Saurabh Mehta

Saurabh Mehta, International Faculty Fellow

Saurabh Mehta
Saurabh Mehta

"My research focuses on improving population health through early detection, diagnosis, and intervention, particularly for infectious diseases."

The role of vitamin D

My research highlights the potential role of vitamin D in slowing disease progression and disease severity for both HIV and tuberculosis. I published the first longitudinal studies demonstrating an association between vitamin D and HIV in sub-Saharan Africa. In recent work, I have also shown how vitamin D status is tied to the risk of relapse in patients with tuberculosis.

My research suggests that vitamin D supplements could serve as an inexpensive adjunct to conventional treatment of these diseases, including reducing HIV disease progression and risk of HIV-related morbidities for the first time.


My interest also extends to examining sustainable means of modifying nutritional status, such as biofortification, to achieve higher concentrations of micronutrients in staple crops through non-GMO approaches. I am the principal investigator of a randomized controlled trial of biofortified pearl millet, which is high in iron and zinc, to examine the effects of its consumption on growth and immune and cognitive function among 700 infants in India.

Novel smartphone-based diagnostics

Along with David Erickson, I am the co-inventor of the Cornell Nutriphone. We now have a working prototype which can measure vitamin D status from a single drop of blood, and we have published a paper showing proof of concept with support from the Atkinson Center for a Sustainable Future. We are planning to build upon this technology to detect other nutritional biomarkers such as vitamin A and iron, as well as infectious diseases, including dengue, malaria, and typhoid fever.

Such devices can massively improve health services in poorer settings. Most primary health care centers in developing countries don't have access to sophisticated laboratory setups and trained personnel. Equipping such health care centers with a smartphone-based device, which can be easily used and interpreted by a health worker, can immediately upgrade the quality of service and access for the thousands of individuals served by each center.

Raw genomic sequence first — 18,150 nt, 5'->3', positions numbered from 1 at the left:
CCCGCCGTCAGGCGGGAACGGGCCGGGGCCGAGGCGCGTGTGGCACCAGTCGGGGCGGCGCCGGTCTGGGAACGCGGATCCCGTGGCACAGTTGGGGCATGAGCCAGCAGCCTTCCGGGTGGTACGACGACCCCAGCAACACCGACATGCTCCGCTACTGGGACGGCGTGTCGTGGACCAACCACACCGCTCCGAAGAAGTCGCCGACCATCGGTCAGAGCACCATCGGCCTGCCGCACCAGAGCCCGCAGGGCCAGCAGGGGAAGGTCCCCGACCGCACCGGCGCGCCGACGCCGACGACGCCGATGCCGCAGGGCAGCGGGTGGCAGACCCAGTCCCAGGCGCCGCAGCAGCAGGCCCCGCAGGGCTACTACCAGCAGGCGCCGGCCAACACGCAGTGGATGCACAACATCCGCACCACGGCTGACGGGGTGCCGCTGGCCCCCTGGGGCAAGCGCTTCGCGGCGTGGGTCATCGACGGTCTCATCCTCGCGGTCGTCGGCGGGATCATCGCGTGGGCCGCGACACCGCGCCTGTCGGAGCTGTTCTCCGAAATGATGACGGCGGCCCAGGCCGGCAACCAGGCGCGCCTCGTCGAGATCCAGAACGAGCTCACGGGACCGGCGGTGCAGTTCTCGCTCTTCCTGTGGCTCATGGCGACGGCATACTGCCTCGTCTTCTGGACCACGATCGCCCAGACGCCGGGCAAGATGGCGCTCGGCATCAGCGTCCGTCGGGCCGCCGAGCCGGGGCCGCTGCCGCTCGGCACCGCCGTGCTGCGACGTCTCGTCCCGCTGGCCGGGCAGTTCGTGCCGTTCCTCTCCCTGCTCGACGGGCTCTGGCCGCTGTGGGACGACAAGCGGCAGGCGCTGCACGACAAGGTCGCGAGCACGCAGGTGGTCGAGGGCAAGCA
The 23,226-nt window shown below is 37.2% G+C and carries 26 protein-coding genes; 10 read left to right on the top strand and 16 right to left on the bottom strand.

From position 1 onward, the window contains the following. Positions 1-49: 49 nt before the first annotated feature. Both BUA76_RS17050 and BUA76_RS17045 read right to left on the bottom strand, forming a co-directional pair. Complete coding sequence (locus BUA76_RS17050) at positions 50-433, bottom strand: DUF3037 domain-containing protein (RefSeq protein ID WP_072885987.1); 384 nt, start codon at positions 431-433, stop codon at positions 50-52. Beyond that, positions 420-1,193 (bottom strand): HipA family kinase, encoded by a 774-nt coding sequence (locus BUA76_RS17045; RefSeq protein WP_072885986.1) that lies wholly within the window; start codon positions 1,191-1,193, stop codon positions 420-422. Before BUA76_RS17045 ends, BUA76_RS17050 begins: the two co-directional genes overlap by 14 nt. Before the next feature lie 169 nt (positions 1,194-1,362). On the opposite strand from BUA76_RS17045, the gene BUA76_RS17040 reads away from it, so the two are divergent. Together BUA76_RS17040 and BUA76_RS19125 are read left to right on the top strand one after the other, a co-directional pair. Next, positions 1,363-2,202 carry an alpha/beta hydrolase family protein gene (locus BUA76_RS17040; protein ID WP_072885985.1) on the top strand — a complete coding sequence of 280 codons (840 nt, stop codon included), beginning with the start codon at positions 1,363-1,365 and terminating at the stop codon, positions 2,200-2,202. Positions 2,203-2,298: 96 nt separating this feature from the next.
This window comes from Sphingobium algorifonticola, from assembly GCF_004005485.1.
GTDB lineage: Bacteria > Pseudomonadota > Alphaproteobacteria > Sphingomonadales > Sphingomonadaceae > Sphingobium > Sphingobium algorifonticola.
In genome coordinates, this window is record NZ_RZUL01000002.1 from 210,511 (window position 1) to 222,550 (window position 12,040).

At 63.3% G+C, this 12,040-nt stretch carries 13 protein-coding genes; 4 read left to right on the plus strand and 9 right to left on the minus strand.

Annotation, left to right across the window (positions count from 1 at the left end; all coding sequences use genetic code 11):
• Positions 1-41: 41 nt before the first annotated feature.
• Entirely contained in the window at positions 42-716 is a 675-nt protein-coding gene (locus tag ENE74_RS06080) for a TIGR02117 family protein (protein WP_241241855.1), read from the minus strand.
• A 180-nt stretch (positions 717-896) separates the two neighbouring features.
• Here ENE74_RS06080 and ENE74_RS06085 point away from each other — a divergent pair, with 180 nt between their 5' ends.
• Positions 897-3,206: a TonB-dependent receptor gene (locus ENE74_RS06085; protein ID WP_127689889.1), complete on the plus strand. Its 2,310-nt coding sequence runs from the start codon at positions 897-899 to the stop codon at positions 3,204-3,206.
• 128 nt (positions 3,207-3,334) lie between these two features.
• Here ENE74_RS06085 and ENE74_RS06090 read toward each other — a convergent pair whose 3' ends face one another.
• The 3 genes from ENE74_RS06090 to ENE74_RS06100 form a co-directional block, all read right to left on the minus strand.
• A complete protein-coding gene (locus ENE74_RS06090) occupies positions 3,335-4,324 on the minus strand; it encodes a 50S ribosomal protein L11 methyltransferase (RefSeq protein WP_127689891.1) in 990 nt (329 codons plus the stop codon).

Since joining Cornell, I have built strong interdisciplinary connections with faculty in engineering, agriculture and life sciences, the vet school, and the medical school. The breadth of disciplines that I have worked across at Cornell is something I could not have imagined.

The International Faculty Fellowship (IFF) program has afforded me access to the faculty and staff who are instrumental to Cornell’s international operations, and my interactions with these individuals have been the most enriching part of my IFF experience thus far.

I hosted a presentation on building a research program in India through the Einaudi Center’s South Asia Program in December 2014 and a seminar on my current research activities in March 2015. I am now developing a cross-cutting workshop on the theme of how international research programs can benefit from and be strengthened by the multi-disciplinary approaches that are a natural asset of Cornell.

We live in an increasingly connected and globalized world. Today’s careers, regardless of discipline, can be anywhere. A meaningful international experience as part of a Cornell education gives our students knowledge of different cultures and backgrounds, the ability to consider multiple perspectives, competence in navigating differences, and team skills.

The need to connect with other people, regardless of their backgrounds, understand them, work with them, and create meaningful partnerships are invaluable lessons learned through international experiences – lessons which often cannot be replicated by domestic assignments.